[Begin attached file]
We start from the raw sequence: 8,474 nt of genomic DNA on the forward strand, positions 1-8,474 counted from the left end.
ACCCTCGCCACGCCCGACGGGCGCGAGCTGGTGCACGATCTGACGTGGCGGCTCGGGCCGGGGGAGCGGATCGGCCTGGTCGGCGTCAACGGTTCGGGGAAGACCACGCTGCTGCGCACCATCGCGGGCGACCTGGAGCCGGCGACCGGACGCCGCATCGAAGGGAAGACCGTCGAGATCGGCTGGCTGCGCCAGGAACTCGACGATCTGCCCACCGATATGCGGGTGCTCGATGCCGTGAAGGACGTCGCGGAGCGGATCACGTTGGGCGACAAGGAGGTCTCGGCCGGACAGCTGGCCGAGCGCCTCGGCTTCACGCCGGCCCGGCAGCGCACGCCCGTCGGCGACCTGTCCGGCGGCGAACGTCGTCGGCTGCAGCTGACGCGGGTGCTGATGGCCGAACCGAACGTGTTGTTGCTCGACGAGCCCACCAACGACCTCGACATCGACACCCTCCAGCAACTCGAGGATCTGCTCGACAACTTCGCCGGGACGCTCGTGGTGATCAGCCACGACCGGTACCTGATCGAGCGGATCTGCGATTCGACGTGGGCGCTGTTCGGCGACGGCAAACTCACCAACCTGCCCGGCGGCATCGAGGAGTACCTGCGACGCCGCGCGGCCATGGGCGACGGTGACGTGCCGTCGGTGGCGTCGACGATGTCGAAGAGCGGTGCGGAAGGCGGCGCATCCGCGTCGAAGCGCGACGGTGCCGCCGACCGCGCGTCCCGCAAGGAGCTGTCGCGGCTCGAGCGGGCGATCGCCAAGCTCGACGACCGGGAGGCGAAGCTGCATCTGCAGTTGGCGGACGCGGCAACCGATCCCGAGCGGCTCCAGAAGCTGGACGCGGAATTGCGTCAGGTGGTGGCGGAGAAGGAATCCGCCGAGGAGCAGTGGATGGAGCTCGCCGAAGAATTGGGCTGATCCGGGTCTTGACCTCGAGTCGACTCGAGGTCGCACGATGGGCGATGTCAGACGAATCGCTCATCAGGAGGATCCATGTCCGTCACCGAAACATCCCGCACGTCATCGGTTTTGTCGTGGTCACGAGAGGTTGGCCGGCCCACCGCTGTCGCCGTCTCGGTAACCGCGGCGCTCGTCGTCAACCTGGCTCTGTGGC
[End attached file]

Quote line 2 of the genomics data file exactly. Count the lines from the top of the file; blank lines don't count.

ACCCTCGCCACGCCCGACGGGCGCGAGCTGGTGCACGATCTGACGTGGCGGCTCGGGCCGGGGGAGCGGATCGGCCTGGTCGGCGTCAACGGTTCGGGGAAGACCACGCTGCTGCGCACCATCGCGGGCGACCTGGAGCCGGCGACCGGACGCCGCATCGAAGGGAAGACCGTCGAGATCGGCTGGCTGCGCCAGGAACTCGACGATCTGCCCACCGATATGCGGGTGCTCGATGCCGTGAAGGACGTCGCGGAGCGGATCACGTTGGGCGACAAGGAGGTCTCGGCCGGACAGCTGGCCGAGCGCCTCGGCTTCACGCCGGCCCGGCAGCGCACGCCCGTCGGCGACCTGTCCGGCGGCGAACGTCGTCGGCTGCAGCTGACGCGGGTGCTGATGGCCGAACCGAACGTGTTGTTGCTCGACGAGCCCACCAACGACCTCGACATCGACACCCTCCAGCAACTCGAGGATCTGCTCGACAACTTCGCCGGGACGCTCGTGGTGATCAGCCACGACCGGTACCTGATCGAGCGGATCTGCGATTCGACGTGGGCGCTGTTCGGCGACGGCAAACTCACCAACCTGCCCGGCGGCATCGAGGAGTACCTGCGACGCCGCGCGGCCATGGGCGACGGTGACGTGCCGTCGGTGGCGTCGACGATGTCGAAGAGCGGTGCGGAAGGCGGCGCATCCGCGTCGAAGCGCGACGGTGCCGCCGACCGCGCGTCCCGCAAGGAGCTGTCGCGGCTCGAGCGGGCGATCGCCAAGCTCGACGACCGGGAGGCGAAGCTGCATCTGCAGTTGGCGGACGCGGCAACCGATCCCGAGCGGCTCCAGAAGCTGGACGCGGAATTGCGTCAGGTGGTGGCGGAGAAGGAATCCGCCGAGGAGCAGTGGATGGAGCTCGCCGAAGAATTGGGCTGATCCGGGTCTTGACCTCGAGTCGACTCGAGGTCGCACGATGGGCGATGTCAGACGAATCGCTCATCAGGAGGATCCATGTCCGTCACCGAAACATCCCGCACGTCATCGGTTTTGTCGTGGTCACGAGAGGTTGGCCGGCCCACCGCTGTCGCCGTCTCGGTAACCGCGGCGCTCGTCGTCAACCTGGCTCTGTGGC